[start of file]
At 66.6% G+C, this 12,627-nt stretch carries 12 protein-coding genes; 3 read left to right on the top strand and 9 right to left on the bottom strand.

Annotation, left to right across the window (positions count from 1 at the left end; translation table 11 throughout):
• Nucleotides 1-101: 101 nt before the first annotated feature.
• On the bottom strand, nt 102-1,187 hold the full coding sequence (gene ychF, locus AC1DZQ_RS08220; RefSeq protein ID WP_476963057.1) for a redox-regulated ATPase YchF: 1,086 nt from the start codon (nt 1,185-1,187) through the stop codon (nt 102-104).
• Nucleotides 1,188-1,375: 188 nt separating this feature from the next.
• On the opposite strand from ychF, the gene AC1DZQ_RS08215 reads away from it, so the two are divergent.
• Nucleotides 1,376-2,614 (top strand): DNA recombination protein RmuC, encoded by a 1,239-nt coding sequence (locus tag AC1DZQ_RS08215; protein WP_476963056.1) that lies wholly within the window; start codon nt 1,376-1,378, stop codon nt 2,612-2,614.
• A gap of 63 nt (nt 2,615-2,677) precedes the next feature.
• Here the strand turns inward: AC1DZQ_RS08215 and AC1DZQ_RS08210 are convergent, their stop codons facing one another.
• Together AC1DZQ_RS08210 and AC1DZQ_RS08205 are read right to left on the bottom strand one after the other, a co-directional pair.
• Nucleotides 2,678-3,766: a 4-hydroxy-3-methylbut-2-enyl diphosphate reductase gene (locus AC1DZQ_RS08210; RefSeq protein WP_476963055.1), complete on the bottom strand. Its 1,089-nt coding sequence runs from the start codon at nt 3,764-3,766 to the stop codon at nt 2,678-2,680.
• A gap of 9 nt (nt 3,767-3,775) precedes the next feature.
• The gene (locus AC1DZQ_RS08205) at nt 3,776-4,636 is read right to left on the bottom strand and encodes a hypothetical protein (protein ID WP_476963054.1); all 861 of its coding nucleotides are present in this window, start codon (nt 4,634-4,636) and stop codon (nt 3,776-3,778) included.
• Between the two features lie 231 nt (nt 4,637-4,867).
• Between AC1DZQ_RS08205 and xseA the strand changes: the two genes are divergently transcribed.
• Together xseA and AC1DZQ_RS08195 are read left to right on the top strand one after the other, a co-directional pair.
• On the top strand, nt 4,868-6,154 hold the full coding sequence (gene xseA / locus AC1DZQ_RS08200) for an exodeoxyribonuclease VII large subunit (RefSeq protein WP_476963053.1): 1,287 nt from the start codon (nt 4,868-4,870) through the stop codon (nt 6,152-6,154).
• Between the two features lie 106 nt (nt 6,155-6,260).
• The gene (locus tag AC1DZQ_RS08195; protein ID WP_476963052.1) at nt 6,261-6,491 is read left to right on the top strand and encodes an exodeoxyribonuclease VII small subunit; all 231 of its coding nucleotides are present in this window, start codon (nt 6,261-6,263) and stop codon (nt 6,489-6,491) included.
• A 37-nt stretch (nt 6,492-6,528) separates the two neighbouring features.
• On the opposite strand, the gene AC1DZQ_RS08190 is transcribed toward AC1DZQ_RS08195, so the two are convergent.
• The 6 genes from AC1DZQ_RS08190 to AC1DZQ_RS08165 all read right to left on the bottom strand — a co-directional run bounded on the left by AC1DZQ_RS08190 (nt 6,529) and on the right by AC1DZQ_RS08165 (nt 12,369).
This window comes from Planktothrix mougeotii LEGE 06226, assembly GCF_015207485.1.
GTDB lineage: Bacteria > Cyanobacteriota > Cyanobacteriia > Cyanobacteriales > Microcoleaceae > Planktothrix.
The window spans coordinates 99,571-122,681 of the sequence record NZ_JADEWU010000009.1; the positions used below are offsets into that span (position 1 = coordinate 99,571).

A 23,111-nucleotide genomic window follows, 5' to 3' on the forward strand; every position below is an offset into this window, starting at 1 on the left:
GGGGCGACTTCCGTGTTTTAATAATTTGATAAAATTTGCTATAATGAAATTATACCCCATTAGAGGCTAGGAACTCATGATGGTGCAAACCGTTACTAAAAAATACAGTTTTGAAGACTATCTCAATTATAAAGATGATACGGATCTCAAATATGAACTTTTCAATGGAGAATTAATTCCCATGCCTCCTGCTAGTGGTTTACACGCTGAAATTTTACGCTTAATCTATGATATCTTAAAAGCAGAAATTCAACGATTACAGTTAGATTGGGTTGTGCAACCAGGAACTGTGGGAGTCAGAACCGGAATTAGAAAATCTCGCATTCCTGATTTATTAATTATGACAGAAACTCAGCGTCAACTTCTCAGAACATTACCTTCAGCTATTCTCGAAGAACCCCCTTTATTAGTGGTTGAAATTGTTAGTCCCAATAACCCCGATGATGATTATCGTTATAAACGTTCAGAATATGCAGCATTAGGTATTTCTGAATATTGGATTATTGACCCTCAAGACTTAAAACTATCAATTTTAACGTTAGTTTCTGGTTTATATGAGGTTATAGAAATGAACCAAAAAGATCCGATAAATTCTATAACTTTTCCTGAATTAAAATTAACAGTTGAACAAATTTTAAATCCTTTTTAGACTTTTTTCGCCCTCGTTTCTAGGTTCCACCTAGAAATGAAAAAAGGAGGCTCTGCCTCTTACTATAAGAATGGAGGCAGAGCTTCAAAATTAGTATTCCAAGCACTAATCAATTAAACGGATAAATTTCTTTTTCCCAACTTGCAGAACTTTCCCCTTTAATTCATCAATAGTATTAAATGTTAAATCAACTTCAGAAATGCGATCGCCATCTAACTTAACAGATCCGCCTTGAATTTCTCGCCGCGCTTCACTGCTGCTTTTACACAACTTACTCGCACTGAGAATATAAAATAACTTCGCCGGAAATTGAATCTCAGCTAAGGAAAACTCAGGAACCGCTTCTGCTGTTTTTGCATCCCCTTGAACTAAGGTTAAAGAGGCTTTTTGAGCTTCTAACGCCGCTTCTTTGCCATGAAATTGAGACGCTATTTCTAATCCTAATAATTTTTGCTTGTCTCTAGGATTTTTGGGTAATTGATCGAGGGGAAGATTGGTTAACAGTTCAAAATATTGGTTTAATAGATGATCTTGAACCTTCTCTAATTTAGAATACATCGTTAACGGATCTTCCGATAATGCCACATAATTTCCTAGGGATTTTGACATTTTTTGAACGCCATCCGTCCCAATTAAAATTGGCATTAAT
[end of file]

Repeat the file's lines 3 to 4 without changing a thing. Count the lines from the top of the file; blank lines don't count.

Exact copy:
• Nucleotides 1-101: 101 nt before the first annotated feature.
• On the bottom strand, nt 102-1,187 hold the full coding sequence (gene ychF, locus AC1DZQ_RS08220; RefSeq protein ID WP_476963057.1) for a redox-regulated ATPase YchF: 1,086 nt from the start codon (nt 1,185-1,187) through the stop codon (nt 102-104).